Historically, small business owners have a greater chance of being audited than the average wage-earner. No one really knows that exact reason why the IRS selects a particular return for examination, but there is plenty of speculation.
Many say the IRS believes that many business deductions listed on Schedule C may actually be personal in nature and therefore, nondeductible. The IRS also tends to question if all business income has been included.
In each audit in which I’ve participated, I ask why the return was selected, and the auditor almost always answers, “I don’t know.”
However, when I press further and ask for a best guess, I get a lot of reasons and insight. Here is what I’ve learned over the years:
Check for data entry errors. Mismatch of numbers between the tax return and third-party documents submitted to the IRS will bring your tax return under scrutiny. Make sure the numbers you enter into your tax return match the numbers from your source documents.
If you enter $14 instead of the amount listed on your 1099-INT of $1,114, the computers at the IRS service center will clang warning bells and you will get a letter and bill from the agency or an audit invitation. After all, if you didn’t get that one right, you obviously didn’t review your return before you signed and you may have other errors.
Hire a tax professional. A tax professional’s signature on your tax return may not necessarily ward off an audit, but it can lend more credibility than a self-prepared return. I have been told by IRS employees that self-prepared returns are often picked for audit. After all, the tax professional knows the rules and treatments of transactions and can be relied upon to prepare an accurate return.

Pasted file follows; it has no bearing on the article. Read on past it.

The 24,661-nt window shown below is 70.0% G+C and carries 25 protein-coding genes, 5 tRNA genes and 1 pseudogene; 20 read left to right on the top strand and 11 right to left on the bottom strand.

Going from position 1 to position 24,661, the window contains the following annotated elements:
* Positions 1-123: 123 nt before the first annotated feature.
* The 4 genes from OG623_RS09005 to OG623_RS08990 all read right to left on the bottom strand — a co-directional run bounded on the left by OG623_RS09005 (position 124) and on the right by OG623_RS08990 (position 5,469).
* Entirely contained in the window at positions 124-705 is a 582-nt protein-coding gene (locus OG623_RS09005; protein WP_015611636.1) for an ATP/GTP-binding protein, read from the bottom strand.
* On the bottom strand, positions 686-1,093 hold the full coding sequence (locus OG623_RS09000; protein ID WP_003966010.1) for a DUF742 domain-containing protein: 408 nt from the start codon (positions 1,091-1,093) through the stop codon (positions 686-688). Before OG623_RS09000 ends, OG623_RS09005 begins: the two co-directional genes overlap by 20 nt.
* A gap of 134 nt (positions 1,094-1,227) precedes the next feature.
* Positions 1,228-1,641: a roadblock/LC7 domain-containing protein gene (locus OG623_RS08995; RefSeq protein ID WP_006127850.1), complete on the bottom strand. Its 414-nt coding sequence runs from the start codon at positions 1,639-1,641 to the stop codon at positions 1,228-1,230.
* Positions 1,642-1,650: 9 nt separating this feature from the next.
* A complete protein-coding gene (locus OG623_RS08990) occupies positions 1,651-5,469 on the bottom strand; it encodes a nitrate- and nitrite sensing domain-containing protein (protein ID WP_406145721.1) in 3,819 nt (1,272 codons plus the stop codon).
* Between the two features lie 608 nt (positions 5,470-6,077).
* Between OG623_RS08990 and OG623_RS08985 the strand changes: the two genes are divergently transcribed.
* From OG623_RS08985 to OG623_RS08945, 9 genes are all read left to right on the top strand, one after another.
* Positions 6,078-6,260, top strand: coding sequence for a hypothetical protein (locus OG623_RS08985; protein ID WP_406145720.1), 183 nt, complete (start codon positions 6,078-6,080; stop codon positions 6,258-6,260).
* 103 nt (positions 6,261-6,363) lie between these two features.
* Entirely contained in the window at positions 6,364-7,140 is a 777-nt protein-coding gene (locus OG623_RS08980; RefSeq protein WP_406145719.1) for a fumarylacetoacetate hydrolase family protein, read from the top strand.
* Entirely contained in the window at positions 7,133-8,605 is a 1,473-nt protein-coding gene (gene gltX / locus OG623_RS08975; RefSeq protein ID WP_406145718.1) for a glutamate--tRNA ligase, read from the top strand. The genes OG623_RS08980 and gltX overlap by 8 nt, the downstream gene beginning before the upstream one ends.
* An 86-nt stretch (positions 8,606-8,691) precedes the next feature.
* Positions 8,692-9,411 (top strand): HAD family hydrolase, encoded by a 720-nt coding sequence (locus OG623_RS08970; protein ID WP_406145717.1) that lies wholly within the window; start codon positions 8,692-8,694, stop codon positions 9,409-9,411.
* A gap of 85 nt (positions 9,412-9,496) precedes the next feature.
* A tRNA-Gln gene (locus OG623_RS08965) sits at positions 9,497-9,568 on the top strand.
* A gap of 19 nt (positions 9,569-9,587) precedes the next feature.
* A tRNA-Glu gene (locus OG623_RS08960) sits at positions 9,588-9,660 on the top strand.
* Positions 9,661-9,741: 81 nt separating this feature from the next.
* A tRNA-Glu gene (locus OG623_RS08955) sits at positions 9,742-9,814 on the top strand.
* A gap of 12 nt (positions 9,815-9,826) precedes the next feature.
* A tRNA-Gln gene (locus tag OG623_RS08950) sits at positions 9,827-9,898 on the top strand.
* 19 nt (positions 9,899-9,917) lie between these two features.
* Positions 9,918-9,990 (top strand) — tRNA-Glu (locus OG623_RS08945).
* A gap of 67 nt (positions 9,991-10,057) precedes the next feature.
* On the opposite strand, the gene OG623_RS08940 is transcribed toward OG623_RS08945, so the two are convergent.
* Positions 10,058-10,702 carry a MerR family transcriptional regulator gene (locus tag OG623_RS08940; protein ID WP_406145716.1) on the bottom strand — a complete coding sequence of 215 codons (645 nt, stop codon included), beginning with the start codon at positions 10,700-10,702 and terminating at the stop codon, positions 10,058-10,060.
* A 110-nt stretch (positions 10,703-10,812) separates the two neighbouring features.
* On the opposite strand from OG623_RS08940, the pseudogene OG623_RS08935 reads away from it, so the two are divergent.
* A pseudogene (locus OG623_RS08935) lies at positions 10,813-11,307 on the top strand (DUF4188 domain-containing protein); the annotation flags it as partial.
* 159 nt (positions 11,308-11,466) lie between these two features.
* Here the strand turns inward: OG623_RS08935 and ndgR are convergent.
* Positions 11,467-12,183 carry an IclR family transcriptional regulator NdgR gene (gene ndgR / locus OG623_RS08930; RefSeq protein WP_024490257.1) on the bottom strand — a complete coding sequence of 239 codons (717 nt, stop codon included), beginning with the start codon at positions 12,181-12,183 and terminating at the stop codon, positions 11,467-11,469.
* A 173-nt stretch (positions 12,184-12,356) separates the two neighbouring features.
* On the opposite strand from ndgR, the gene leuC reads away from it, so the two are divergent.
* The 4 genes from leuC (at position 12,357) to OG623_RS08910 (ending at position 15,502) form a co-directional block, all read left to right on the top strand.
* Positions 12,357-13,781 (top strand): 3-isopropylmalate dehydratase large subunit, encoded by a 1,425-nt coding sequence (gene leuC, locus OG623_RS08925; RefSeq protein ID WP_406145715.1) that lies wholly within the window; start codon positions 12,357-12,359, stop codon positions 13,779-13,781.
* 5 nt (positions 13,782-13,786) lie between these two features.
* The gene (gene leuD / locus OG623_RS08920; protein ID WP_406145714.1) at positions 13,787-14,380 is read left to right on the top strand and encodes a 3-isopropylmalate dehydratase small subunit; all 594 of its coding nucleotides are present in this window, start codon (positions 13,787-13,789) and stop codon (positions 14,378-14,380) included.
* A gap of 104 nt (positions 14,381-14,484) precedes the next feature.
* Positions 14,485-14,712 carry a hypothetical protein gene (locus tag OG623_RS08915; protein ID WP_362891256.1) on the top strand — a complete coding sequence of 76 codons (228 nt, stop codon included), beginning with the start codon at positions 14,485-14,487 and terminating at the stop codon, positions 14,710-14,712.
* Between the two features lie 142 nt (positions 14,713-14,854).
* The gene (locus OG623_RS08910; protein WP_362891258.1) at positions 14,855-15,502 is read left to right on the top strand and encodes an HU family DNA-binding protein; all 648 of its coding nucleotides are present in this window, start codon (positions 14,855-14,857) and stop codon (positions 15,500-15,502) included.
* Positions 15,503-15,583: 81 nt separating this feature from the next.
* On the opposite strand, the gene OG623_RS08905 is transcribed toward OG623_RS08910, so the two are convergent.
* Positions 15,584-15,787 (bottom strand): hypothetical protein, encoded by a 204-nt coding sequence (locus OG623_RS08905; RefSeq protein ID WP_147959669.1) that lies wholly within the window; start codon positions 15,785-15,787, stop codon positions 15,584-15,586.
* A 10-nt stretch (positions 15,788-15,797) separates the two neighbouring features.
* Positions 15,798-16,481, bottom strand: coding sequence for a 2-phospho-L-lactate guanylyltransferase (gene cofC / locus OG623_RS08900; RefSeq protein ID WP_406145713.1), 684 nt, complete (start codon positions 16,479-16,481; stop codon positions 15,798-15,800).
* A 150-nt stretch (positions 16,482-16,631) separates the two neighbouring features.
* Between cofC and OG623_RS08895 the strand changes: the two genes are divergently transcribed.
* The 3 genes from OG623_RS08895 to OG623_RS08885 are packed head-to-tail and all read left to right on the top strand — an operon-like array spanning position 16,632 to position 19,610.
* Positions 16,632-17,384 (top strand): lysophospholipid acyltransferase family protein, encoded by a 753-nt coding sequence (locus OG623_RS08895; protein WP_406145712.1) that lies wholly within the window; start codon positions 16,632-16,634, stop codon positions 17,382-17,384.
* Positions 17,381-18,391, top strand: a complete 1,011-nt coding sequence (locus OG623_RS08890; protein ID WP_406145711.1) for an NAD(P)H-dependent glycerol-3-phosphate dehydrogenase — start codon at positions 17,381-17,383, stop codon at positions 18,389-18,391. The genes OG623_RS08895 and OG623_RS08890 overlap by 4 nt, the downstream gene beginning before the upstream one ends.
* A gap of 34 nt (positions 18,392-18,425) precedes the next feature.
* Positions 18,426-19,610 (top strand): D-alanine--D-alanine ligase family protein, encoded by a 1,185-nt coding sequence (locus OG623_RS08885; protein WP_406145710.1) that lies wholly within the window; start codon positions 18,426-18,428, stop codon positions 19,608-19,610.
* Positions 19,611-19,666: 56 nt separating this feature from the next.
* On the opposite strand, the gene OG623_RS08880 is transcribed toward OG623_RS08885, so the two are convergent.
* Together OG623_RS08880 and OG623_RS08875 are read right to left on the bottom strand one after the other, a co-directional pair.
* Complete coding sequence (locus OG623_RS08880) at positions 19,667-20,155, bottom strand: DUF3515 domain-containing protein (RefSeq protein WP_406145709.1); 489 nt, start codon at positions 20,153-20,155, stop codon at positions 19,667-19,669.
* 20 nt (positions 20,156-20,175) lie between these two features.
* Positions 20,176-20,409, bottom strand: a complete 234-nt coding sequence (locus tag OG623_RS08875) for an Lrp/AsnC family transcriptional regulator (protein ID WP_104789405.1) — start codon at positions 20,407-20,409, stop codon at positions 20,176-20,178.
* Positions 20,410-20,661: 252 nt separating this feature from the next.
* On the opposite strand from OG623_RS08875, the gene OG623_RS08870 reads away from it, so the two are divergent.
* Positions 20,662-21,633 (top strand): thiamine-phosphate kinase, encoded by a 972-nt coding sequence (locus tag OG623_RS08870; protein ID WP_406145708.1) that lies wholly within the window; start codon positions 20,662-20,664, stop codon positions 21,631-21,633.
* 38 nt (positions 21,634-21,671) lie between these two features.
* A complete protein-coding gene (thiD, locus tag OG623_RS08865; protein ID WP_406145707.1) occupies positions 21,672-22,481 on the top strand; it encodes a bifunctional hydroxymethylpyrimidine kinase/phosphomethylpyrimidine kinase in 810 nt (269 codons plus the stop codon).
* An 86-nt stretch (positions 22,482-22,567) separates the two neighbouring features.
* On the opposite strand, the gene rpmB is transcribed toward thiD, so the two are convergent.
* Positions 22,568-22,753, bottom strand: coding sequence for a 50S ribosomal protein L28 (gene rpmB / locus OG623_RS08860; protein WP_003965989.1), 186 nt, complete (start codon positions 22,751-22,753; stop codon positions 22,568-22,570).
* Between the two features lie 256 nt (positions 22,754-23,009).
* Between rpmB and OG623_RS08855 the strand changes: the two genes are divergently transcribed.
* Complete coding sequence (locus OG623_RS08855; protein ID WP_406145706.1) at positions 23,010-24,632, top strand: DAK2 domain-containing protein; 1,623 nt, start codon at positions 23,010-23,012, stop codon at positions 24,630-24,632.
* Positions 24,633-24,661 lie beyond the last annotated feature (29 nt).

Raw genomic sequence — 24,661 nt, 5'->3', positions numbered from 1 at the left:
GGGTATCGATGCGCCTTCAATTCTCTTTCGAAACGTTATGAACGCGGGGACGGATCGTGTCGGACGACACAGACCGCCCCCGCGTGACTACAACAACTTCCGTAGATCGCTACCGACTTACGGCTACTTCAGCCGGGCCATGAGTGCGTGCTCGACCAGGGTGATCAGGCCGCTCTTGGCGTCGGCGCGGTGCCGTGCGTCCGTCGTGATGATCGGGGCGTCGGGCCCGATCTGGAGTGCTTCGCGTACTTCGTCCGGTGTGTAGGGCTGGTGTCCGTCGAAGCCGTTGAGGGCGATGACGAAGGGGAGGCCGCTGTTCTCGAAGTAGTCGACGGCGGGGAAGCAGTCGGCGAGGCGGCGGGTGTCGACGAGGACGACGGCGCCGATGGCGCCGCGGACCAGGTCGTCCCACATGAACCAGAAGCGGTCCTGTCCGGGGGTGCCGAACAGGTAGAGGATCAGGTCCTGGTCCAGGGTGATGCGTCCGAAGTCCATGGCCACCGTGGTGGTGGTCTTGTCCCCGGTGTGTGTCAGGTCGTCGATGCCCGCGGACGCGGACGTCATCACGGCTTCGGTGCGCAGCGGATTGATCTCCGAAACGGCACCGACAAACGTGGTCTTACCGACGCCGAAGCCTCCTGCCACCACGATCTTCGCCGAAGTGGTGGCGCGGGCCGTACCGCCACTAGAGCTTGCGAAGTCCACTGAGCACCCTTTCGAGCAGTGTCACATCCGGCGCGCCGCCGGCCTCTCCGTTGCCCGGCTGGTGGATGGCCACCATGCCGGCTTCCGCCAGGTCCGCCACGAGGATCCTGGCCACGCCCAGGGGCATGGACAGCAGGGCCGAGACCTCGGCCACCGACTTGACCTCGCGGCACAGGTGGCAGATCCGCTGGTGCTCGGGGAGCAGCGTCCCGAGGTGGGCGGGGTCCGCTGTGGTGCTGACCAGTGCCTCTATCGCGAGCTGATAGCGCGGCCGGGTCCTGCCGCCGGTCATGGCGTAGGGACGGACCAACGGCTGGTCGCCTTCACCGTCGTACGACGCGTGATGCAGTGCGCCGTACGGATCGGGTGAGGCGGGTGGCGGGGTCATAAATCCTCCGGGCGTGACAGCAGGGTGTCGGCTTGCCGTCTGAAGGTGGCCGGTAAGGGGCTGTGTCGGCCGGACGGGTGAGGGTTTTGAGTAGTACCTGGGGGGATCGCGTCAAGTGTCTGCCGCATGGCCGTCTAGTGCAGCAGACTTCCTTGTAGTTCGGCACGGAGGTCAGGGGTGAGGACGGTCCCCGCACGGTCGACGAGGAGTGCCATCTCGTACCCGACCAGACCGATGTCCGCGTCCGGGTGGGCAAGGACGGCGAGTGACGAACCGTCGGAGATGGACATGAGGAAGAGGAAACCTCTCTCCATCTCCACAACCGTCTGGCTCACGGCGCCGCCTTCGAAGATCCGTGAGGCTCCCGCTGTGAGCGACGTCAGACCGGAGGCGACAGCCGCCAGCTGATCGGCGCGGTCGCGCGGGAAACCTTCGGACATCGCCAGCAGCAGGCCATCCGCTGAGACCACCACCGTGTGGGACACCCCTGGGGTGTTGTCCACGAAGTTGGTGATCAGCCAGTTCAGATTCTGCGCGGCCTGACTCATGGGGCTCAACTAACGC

If the IRS sees a Schedule C on the tax return, it knows that the intricate rules involved in its preparation tend to be beyond the scope of the average taxpayer, and the IRS may want to check it out. By the same token, tax professionals are human and can also make errors. So double check the numbers on the tax return before signing and filing. You, the taxpayer, are ultimately responsible for the content.
Don’t round your numbers. Whenever I get a new client, I ask for copies of previous returns because it’s important to review the history to ensure that when preparing the current return, every item of income and expense has been included.
When reviewing prior year returns, I often see rounded off numbers on the Schedule C - $600 for office expense, $1,200 for telephone. That essentially screams, “I did not keep books and records! I’m guessing!”
Be prepared to defend red flag inducing items like automobile expense, travel, meals, and entertainment. High numbers in these categories set off alarms at the IRS. The claims may be justified and defendable, but the IRS may want to take a look at those items. And if it makes adjustments not in your favor, it may want to open up other areas and possibly other tax years for examination.
Report all income. If your business receives Forms 1099 declaring how much income you received, make sure you show that plus any other income on your Schedule C. Note that bank interest received on business accounts belongs on Schedule B, not Schedule C.
File your tax return electronically. This prevents data entry error within the IRS which would cause a mismatch of data and therefore the pulling of your tax return for audit.